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The U.S. Federal Reserve is expected to scale back its $85 billion a month bond-buying program. As Fed policymakers convene this week, financial insiders speculate what the timetable for a stimulus wind-down could look like. We talk with two Chicago economists about the stimulus program and what federal tapering means for businesses and consumers. Read an interview.

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After a scandal that resulted in the resignation of its CEO, Metra is looking for a new leader. Elizabeth Brackett sits down with new Metra board members to talk about leadership and the company’s vision going forward.

Ashland BRT

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We share what you had to say about the pending Ashland Bus Rapid Transit project in tonight's Viewer Feedback.

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Debate over an Ashland Bus Rapid Transit line is heating up as community meetings take place this week to gauge public sentiment. We talk with Ald. George Cardenas (12th) and Metropolitan Planning Council Vice President Peter Skosey about the advantages and challenges facing this long-term project. Read an interview.

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Chicago's new bike share program was a hit with commuters this summer, but can it hold up during the winter? And what happens behind the scenes to make sure bikes are available and ready to go at one of the 300 locations throughout the city? Paris Schutz takes a rare look inside. Read an article.

Ventra Special

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We share what you had to say about Chicago Tonight's Ventra Special in tonight’s viewer feedback.

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On a special edition of Chicago Tonight with a live studio audience, we take a close look at the CTA’s problem-plagued rollout of its new Ventra payment system.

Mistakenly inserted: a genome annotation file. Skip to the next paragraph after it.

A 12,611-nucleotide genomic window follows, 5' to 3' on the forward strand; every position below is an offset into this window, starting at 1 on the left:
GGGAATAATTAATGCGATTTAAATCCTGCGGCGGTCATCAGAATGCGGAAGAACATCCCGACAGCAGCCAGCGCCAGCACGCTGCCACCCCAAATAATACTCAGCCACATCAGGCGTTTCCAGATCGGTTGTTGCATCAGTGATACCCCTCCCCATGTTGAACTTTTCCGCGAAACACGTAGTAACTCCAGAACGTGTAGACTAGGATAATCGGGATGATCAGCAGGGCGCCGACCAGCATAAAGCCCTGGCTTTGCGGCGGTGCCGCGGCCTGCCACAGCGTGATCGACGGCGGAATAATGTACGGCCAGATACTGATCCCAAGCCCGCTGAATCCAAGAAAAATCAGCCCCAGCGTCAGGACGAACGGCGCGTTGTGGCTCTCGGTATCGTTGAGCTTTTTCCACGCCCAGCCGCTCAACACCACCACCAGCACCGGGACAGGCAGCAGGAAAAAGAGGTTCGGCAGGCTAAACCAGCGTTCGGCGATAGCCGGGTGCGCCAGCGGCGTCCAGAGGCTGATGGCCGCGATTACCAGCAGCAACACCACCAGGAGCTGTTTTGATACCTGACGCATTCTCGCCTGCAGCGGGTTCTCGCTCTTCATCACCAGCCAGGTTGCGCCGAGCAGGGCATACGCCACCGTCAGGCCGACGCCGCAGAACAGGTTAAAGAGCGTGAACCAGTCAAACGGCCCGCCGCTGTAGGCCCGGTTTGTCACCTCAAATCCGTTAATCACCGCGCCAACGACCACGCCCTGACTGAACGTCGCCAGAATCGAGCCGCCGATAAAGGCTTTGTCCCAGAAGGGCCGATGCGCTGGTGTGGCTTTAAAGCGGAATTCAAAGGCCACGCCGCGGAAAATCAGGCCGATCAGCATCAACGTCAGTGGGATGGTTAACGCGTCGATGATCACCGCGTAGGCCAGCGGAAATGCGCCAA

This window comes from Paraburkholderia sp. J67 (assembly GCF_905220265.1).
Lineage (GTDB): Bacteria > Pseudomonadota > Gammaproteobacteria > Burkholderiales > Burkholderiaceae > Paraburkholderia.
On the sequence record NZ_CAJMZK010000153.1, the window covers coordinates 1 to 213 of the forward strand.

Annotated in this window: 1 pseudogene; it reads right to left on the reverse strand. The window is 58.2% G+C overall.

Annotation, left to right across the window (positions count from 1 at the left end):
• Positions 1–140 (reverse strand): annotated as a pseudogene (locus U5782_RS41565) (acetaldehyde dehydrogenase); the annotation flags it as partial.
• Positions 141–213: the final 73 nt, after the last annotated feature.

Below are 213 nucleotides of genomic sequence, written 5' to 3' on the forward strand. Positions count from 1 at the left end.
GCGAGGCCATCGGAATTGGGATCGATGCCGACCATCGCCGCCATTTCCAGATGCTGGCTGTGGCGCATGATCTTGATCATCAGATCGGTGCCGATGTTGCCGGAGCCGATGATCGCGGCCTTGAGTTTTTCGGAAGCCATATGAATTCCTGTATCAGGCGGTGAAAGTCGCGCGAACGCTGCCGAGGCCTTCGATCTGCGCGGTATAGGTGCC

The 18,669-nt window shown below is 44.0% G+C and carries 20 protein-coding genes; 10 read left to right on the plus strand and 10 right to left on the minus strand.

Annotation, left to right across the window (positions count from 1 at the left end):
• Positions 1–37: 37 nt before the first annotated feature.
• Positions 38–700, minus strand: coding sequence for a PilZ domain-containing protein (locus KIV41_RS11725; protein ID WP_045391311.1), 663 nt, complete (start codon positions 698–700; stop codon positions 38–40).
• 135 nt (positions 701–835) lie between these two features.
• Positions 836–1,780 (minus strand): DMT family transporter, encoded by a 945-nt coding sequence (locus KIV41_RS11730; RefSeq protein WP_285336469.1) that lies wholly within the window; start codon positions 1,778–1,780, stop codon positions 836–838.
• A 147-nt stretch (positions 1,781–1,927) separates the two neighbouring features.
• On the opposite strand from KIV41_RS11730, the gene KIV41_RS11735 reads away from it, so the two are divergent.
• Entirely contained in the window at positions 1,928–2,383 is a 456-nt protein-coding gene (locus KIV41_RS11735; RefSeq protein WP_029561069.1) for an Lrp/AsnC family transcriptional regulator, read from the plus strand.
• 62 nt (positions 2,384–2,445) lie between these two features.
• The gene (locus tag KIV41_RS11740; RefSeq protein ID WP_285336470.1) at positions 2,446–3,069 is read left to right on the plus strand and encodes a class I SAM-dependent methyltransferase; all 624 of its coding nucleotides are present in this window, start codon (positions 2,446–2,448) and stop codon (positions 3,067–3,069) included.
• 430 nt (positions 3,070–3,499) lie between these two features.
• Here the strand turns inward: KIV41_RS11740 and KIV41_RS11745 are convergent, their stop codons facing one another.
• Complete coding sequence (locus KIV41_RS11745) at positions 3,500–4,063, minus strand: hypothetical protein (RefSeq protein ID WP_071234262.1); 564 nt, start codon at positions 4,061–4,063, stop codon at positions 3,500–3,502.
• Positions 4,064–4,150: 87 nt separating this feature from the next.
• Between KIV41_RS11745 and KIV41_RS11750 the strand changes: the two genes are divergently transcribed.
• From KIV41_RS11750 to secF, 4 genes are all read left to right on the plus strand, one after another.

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Mariano's Fresh Market is paying $36 million in cash to Safeway Inc. to take over 11 local Dominick's grocery stores. View a map of the locations.

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Deerfield-based Walgreens opens its first totally green “Net-Zero Energy” store in Evanston. We take a tour and go behind the scenes to see what makes this an ultra environmentally friendly store, producing all of its own energy with solar panels and wind turbines. Watch web extra videos and view a slideshow.

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History was made on Wall Street, as The Dow topped the 16,000 mark for the first time ever. S&P 500 also reached a new high, as it briefly surpassed 1,800. Both indexes are up more than 20 percent this year, but what does this all mean? Our panel of experts has analysis.

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Chicago's Department of Streets and Sanitation says that requests for rat control services are down 15 percent this year. One reason, they say, is that city crews have done 30 percent more rodent control inspections and baiting jobs than in this period last year. That got Jay Shefsky wondering about the people who do those inspections and baiting jobs. He tagged along with a crew and showed us what he found. We revisit the story. Read an article and a web extra interview.

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An increasing number of old churches are for sale in Chicago, but what should buyers do with them? We tell you about the debate over reuse versus demolition. View a slideshow.

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Boarded up homes; distressed neighborhoods -- Chicago is struggling to deal with the fallout of the foreclosure crisis on top of depopulation on the south and west sides. The city is tearing down abandoned properties that are magnets for crime. But what else can be done to reshape troubled areas? We talk with Cook County Commissioner Bridget Gainer, who spearheaded the creation of the Cook County Land Bank, and Marshall Brown, an architect, urban planner and professor at the Illinois Institute of Technology.

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Bitcoins

What is a Bitcoin? Where do they come from and how are they used? And why are more and more governments taking a careful look at this first ever cyber currency? We revisit Eddie Arruza’s story about how Bitcoin got started, and what it's all about. Read an article.

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A restoration pioneer celebrates 30 years of working in the forest preserves. Elizabeth Brackett has the story. Read an article.

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Chicago Transit Authority and Ventra officials promise a quick fix to the new Ventra system. How? Paris Schutz has the details.